Regards Nick.

P.S. on reflection, the clamping blocks welded on each end of the angle, were in fact thick oblong box sections.

Edited By Nicholas Farr on 07/08/2021 15:55:29

Roger Best07/08/2021 15:53:22
306 forum posts
36 photos

Gary has it. smileyyes

JasonB07/08/2021 16:23:39
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Moderator
21468 forum posts
2455 photos
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Yep what Garry says, the angle is really only to stop the clamping bar bowing, rotate 180deg so vertical leg is away from the bend and mill or file a chamfer on the edge of the flat leg

It won't mean a larger bending radius.

Edited By JasonB on 07/08/2021 16:27:30

Edited By JasonB on 07/08/2021 17:08:21

Sam Longley 107/08/2021 18:32:39
860 forum posts
30 photos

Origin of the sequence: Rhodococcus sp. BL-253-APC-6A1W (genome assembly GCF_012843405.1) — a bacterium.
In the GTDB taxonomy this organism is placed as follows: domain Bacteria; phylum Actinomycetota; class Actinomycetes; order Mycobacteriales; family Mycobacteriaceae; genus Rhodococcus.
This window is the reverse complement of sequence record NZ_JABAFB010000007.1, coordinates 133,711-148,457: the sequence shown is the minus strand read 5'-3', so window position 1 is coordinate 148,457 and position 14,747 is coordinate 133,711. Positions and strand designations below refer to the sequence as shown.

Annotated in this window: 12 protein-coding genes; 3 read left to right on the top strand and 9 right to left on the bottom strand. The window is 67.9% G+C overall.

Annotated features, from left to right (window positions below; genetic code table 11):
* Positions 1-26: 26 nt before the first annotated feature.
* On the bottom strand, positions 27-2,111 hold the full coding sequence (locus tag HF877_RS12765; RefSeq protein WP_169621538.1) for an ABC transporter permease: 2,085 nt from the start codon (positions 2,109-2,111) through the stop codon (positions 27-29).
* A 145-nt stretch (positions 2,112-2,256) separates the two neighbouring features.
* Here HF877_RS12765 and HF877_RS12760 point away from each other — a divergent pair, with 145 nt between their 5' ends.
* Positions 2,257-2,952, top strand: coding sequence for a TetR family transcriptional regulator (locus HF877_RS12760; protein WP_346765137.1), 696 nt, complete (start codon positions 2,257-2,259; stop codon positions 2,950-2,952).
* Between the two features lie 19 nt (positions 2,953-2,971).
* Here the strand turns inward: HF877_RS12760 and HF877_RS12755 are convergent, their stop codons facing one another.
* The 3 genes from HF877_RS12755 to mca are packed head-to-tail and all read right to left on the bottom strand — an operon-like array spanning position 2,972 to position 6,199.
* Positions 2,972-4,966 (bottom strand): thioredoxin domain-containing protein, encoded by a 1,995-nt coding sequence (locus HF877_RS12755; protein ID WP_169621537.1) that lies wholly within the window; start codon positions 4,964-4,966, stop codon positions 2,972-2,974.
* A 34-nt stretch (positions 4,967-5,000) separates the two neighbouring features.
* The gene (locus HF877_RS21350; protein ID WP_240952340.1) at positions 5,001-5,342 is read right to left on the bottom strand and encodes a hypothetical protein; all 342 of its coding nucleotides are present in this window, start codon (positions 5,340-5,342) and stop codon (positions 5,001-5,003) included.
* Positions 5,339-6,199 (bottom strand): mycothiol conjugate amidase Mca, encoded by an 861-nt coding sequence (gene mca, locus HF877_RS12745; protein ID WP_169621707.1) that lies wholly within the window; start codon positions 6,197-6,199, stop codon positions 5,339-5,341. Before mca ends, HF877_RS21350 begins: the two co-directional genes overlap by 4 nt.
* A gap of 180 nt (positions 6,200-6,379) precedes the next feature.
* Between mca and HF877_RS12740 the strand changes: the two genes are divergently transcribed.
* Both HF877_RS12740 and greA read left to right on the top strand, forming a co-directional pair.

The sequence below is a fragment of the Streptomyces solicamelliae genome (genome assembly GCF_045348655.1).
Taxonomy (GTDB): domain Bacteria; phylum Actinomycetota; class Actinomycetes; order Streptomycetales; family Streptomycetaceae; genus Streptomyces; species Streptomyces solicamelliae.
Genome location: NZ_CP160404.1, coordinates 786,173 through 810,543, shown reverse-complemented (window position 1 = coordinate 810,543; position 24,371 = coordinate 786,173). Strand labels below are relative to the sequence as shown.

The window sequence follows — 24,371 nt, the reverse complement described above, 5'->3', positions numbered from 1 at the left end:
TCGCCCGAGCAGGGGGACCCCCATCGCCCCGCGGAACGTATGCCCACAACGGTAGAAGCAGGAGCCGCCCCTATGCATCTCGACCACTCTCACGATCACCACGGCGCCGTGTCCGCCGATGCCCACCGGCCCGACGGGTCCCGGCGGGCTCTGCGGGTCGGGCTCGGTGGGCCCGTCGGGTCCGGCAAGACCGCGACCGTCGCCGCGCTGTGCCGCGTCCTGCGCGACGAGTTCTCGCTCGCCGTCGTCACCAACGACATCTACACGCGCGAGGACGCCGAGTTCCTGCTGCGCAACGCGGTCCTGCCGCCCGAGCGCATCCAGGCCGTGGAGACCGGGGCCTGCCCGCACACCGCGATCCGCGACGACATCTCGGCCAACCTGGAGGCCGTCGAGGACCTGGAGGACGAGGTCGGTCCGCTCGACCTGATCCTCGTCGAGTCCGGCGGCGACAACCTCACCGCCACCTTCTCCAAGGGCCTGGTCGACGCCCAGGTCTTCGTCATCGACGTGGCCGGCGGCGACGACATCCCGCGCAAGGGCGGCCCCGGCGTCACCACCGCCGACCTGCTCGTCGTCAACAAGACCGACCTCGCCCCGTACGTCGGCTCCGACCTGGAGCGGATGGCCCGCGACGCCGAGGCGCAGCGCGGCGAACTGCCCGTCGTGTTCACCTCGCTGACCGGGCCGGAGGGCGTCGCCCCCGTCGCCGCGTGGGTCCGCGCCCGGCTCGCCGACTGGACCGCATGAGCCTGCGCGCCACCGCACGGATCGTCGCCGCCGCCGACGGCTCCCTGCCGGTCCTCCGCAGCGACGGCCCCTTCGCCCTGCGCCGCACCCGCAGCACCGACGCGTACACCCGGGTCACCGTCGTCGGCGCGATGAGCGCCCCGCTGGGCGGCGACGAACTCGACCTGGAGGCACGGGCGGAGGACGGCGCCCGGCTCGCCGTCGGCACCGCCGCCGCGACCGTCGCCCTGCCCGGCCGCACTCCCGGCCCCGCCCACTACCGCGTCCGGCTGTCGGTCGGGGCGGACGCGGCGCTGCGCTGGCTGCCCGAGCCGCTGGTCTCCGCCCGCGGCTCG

I would now lay a piece of wire or thin rod  in the angle right in the bend & then push the upright just over centre. The wire acting as a radiused packing off the 90 degree former

Edited By Sam Longley 1 on 07/08/2021 18:33:18

Howard Lewis07/08/2021 20:34:53
5348 forum posts
13 photos

+1 for overbending, so that then metal springs back to 90 degrees.

A bit of "suck it and see" until you get to know how much to over end to get the required angle.

Will probably vary from material to material, and the thickness..

File under "Experience", unless you are like me and have a good ability to forget.

Howard

Hillclimber08/08/2021 07:46:36
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200 forum posts
52 photos

Check out the layout of the bending machine photo that JasonB has posted.

You will see that the angle is used as the bending bar, and is mounted to the moving component of the tool. The workpiece is held with a flat clamping bar, the leading edge of which is bevelled.